3. Membership and members' register
It is compulsory for an incorporated association to keep an up-to-date register of all its members, including children where they are members. The members' register must list each member's name and postal or residential address. The register must be made available to members for inspection, and a member may also make a copy of all, or part of, the register. The register does not need to be available to non members, unless the non-member has legal authority, such as a warrant.
Apart from the members' names and addresses, no other information is required for the register and associations cannot insist on members providing other personal information for the purpose of the register. If an association has a genuine need for keeping additional information about members, it is recommended that the association keep a separate list of the information needed. This additional list is not made available to members or any other person for inspection and is treated with the utmost confidentiality. More detail on the members' register may be found in the section on Record Keeping.
3.1 Children as members
Parents are often genuinely concerned about the names and addresses of their children being included on the members' register. One way to avoid these concerns is to have the parents (or at least one parent) join as the member(s) while the children are signed up as players or participants. Only the names and addresses of the parents would then be kept on the members' register. A separate 'players' register' would also need to be maintained so that the club could effectively run its sporting activity, but this register would not be accessible to the general membership.
This strategy may require the rules of association to be amended to provide for a 'players' category and for maintenance of the players list or register.
A different concern about having children as members is that some clubs may not have any adult members who can legally form a management committee. Commerce has encountered several sporting clubs where under their rules, only children are signed up as members. Although parents actually run the club as a committee, they are not members of the club and therefore not entitled to form a management committee.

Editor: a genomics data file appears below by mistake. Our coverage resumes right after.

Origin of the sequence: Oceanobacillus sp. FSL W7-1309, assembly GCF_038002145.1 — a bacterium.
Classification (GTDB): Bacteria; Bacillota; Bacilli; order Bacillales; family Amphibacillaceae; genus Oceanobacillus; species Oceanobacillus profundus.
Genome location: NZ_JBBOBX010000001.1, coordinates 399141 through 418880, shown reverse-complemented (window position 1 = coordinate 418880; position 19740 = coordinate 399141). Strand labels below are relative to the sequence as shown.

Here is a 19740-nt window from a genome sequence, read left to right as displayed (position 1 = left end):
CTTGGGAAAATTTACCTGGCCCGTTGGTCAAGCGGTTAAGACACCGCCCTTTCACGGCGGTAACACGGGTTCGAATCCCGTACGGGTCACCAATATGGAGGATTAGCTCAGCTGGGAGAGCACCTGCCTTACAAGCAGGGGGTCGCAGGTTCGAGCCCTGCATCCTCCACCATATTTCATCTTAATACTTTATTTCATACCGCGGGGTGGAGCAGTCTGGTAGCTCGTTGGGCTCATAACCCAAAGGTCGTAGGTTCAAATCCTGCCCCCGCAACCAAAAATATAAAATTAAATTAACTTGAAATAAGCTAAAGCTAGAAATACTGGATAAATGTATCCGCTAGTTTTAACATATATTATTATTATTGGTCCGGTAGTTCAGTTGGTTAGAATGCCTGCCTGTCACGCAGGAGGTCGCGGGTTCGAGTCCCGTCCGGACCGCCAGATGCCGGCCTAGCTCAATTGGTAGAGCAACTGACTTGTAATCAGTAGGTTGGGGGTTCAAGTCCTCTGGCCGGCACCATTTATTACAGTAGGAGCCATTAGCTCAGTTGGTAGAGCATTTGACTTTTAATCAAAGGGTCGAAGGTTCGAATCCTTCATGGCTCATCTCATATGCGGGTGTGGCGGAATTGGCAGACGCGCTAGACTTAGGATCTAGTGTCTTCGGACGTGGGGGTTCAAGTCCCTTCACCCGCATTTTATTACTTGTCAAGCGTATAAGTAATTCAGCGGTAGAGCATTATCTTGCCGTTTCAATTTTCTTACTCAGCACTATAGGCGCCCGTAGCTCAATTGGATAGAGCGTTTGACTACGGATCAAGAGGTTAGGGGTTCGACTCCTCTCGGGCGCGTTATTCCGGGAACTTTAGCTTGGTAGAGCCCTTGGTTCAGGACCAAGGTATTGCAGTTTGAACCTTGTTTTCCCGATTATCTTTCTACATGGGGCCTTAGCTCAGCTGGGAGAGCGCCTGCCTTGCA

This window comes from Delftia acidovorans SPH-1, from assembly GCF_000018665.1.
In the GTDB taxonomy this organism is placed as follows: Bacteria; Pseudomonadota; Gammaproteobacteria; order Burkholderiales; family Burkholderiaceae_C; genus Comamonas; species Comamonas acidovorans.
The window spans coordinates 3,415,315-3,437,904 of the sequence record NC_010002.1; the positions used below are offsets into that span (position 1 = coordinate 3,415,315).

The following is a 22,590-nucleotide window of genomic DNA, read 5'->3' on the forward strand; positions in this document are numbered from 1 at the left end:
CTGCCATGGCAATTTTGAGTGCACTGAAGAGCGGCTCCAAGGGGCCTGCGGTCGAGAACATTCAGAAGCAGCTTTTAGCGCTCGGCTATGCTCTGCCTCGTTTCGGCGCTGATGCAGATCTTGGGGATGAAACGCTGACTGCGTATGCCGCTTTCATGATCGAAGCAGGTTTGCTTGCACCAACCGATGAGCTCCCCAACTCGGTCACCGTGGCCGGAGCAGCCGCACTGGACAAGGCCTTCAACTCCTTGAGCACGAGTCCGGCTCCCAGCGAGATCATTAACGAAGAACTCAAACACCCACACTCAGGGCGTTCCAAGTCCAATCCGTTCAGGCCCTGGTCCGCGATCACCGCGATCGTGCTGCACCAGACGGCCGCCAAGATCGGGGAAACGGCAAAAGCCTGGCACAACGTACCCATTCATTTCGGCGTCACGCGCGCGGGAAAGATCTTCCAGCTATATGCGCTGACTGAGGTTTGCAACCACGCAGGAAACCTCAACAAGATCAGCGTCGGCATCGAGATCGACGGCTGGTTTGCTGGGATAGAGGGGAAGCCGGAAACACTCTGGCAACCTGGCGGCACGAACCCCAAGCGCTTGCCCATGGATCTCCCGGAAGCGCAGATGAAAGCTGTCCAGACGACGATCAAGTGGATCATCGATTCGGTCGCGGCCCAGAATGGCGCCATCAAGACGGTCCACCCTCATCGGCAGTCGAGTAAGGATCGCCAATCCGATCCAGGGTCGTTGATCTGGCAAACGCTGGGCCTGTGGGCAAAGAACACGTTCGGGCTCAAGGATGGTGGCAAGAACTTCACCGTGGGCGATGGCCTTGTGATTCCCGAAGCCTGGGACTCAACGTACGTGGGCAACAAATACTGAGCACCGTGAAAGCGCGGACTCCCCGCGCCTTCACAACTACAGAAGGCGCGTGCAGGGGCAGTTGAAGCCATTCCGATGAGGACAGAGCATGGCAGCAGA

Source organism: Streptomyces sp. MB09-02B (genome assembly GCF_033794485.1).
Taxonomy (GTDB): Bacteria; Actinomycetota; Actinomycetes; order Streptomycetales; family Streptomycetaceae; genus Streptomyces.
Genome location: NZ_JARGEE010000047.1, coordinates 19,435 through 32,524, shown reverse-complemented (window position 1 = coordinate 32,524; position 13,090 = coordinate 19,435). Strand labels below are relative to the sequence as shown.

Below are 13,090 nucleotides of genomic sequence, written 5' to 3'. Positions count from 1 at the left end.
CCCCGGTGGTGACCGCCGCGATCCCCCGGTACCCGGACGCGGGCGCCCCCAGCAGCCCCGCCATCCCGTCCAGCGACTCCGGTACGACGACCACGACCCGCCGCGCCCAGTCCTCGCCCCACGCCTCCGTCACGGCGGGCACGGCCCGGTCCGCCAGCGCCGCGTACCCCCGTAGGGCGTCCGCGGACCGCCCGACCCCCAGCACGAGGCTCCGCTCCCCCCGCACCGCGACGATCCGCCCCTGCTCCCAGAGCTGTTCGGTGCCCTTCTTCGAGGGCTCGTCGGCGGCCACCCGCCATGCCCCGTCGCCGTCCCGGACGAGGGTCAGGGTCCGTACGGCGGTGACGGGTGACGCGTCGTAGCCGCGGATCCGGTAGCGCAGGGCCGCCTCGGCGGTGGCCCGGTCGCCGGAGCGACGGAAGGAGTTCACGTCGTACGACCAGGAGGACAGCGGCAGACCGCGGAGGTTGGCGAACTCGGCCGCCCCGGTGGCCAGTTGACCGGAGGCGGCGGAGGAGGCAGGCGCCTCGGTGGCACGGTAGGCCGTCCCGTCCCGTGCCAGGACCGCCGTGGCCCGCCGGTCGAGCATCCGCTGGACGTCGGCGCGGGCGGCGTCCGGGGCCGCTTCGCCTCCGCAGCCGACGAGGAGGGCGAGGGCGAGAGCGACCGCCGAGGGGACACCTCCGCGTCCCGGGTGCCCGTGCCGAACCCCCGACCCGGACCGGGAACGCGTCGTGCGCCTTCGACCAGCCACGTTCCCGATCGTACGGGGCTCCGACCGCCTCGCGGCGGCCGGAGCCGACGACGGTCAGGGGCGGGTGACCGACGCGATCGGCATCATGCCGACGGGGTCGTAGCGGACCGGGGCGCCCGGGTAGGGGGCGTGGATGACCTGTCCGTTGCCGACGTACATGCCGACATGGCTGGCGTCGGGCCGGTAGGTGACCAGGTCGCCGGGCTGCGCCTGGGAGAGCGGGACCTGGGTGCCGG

All sporting and recreational clubs are advised to review their rules of association to make sure that those rules appropriately distinguish between under-age players or members, and adults who can realistically and lawfully form management committees.
3.2 Child protection
An association is responsible for providing a safe environment for members and associates, such as players. Protecting young members and associates (children under the age of 18 years) against any form of abuse, harassment, maltreatment and intimidation is a priority. Child abuse is a criminal offence and must be taken seriously.
It is important, therefore, for associations that have young members and associates and/or that provide activities for children, to have a clear policy statement on child protection and procedures for reporting child abuse. A child protection policy conveys the message to all members that they have a legal duty to ensure the safety of children and that child abuse is unlawful. As child abuse is a serious offence, this would inevitably lead to the expulsion of a member from the association.
|A model child protection policy is available from the Department of Sport and Recreation.|